A source of strength
Tonic Ska Choir member David Wilshaw writes about joining the ska choir and how it helped him back to work.
When I came across the choir I had been off work for nine months due to mental health issues. I spoke with Steph on the Tonic stand at Victorious Festival, and she encouraged me to join the choir. Singing ska sounded like fun, and I was eager for anything that would help me change things for the better. My first rehearsal was the following week.
Within the first few minutes I knew I was in the right place. The atmosphere was light and inclusive, the leaders enthusiastic and encouraging, and when the singing kicked in you couldn’t help but feel a lift both mentally and physically.
Upbeat tunes and the feeling of contributing to, and being carried along with, the sound of the choir were instant mood changers. It was a great relief to feel some positivity, and at the end of the session I knew I’d be back for more. Within a couple of weeks I was singing with the choir on stage at Fratton Family Festival, song lyrics in hand, the audience dancing in the sunshine.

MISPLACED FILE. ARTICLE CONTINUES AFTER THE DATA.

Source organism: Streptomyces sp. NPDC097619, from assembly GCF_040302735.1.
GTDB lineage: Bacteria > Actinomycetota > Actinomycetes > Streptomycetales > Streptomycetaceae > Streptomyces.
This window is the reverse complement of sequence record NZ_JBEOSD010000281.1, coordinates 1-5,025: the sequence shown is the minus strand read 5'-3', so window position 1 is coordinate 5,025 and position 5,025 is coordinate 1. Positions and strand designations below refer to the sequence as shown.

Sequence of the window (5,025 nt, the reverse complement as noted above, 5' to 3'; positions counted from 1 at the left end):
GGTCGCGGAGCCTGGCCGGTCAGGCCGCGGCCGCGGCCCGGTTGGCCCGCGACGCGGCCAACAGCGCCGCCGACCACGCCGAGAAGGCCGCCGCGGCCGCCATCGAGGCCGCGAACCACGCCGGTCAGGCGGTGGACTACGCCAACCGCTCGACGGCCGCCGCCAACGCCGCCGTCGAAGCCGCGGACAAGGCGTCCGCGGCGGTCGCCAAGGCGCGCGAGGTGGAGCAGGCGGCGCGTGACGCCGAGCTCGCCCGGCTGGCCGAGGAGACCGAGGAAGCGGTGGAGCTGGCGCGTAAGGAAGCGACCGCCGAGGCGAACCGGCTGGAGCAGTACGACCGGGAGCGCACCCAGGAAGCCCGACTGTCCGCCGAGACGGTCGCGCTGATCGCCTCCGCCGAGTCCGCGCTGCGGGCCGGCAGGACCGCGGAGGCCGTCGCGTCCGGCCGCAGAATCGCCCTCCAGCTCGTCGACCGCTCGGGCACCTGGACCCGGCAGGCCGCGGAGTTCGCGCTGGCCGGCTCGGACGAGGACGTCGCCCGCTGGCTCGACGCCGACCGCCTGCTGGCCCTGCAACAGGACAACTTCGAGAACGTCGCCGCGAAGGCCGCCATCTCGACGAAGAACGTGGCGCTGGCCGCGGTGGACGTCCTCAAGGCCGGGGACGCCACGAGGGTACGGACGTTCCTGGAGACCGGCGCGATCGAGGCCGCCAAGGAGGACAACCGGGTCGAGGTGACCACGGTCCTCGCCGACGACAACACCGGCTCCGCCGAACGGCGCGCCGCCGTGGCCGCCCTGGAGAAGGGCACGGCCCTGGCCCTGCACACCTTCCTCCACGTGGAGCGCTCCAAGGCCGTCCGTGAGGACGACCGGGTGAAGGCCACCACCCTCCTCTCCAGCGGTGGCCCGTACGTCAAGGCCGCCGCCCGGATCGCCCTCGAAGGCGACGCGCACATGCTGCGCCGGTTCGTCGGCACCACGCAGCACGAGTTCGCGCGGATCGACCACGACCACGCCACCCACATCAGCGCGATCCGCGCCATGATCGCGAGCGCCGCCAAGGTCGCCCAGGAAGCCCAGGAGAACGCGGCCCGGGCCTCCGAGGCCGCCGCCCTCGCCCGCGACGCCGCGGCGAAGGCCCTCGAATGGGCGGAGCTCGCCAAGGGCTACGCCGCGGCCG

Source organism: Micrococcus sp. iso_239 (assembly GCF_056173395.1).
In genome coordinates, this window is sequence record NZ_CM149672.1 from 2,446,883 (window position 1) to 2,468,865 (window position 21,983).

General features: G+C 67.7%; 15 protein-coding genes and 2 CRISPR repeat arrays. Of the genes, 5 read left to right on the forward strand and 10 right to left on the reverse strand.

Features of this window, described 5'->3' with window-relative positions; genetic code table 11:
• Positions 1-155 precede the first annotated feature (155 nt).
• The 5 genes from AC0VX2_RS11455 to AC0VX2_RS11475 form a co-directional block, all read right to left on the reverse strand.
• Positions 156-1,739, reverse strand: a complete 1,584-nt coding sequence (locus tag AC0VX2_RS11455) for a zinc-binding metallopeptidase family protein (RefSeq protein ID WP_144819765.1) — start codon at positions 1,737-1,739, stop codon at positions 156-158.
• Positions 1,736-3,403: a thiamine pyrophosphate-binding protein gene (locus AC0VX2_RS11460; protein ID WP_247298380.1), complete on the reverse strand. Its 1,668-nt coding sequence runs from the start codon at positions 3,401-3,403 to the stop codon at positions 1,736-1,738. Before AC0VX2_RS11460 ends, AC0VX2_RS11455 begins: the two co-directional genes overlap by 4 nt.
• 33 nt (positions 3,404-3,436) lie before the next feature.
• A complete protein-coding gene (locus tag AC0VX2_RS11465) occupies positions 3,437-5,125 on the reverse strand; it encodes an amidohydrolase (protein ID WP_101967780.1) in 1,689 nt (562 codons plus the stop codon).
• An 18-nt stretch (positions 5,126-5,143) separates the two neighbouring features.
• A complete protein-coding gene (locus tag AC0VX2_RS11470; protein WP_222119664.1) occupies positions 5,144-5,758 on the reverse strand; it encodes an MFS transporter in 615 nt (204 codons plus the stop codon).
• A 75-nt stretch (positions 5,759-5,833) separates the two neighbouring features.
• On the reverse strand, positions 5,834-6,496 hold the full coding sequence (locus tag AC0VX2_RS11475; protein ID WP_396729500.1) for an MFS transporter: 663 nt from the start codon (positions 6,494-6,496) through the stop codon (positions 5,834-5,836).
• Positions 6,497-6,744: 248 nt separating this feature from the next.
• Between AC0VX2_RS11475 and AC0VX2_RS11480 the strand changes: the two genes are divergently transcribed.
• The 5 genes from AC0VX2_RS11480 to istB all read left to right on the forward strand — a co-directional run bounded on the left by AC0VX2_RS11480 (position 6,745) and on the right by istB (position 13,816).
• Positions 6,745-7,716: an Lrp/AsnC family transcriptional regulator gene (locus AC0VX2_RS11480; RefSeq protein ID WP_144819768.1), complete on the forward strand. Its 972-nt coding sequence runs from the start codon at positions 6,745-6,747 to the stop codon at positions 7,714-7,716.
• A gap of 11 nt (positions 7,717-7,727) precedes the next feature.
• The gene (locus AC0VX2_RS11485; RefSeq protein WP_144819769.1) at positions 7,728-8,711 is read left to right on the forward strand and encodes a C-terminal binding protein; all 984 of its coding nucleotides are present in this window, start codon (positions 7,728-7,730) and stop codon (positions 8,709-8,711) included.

Eight months later and I’m still attending every week. I am also back at work. Finding the choir when I did was so important to me. It gave me something genuinely good to hold on to during a very dark period. It bought me time to recover, whilst also boosting my self-esteem and speeding my recovery. I’m truly grateful to Tonic for that.
Like most people with mental health issues, it’s an ongoing thing that needs to be managed, and some days you manage it more successfully than others. On difficult days it’s easy to feel overwhelmed and isolated again, but belonging to something as positive as the choir, and representing such a great charity, is something to be proud of and a source of strength.
Fundamentally, it’s also a good laugh with a lovely bunch of people who are highly supportive of each other. Rehearsing, performing, and seeing others enjoy ska is a buzz.